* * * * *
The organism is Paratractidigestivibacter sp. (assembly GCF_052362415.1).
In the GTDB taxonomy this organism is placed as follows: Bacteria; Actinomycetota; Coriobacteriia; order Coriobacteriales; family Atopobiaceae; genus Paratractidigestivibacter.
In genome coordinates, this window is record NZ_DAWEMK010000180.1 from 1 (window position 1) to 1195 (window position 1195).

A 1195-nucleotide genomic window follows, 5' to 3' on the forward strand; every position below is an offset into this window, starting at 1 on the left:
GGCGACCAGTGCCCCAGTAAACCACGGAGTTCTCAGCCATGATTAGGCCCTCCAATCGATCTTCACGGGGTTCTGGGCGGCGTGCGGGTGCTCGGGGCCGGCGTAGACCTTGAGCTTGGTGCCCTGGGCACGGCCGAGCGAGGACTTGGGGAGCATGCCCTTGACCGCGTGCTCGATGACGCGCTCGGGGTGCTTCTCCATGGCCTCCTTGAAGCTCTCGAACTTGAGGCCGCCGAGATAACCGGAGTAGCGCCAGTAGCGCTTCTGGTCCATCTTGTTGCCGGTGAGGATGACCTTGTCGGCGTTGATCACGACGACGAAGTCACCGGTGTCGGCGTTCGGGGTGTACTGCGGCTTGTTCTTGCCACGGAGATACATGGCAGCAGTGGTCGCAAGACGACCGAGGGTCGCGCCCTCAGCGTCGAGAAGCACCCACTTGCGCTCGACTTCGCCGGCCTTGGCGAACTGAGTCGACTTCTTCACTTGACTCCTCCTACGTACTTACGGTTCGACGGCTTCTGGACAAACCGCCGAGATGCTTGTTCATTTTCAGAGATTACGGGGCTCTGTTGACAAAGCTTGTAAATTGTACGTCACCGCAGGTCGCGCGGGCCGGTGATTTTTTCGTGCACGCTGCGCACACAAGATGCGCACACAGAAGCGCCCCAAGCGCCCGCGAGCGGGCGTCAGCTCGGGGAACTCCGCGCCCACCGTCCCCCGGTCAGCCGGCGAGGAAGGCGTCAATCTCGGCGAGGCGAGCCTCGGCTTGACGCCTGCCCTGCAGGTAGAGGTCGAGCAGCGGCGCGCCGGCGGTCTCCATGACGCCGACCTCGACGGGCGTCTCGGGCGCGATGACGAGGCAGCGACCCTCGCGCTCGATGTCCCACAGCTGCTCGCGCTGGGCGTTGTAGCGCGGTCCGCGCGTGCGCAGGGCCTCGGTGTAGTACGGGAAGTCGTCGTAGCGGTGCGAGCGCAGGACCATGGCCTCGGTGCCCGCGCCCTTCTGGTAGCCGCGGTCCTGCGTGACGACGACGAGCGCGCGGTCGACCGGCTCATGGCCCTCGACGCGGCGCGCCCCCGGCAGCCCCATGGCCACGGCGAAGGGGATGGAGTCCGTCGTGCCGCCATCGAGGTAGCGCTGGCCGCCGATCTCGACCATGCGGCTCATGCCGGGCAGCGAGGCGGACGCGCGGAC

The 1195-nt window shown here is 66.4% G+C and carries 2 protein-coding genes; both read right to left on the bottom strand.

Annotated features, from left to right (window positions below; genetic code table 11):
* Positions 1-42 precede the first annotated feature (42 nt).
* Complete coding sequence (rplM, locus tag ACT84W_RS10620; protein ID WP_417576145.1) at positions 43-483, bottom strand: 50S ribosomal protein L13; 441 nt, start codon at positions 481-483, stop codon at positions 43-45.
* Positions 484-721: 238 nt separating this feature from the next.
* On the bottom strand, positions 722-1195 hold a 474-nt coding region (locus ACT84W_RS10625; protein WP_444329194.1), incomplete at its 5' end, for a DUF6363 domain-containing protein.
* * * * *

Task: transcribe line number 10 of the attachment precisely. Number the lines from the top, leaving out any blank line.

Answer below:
* Positions 484-721: 238 nt separating this feature from the next.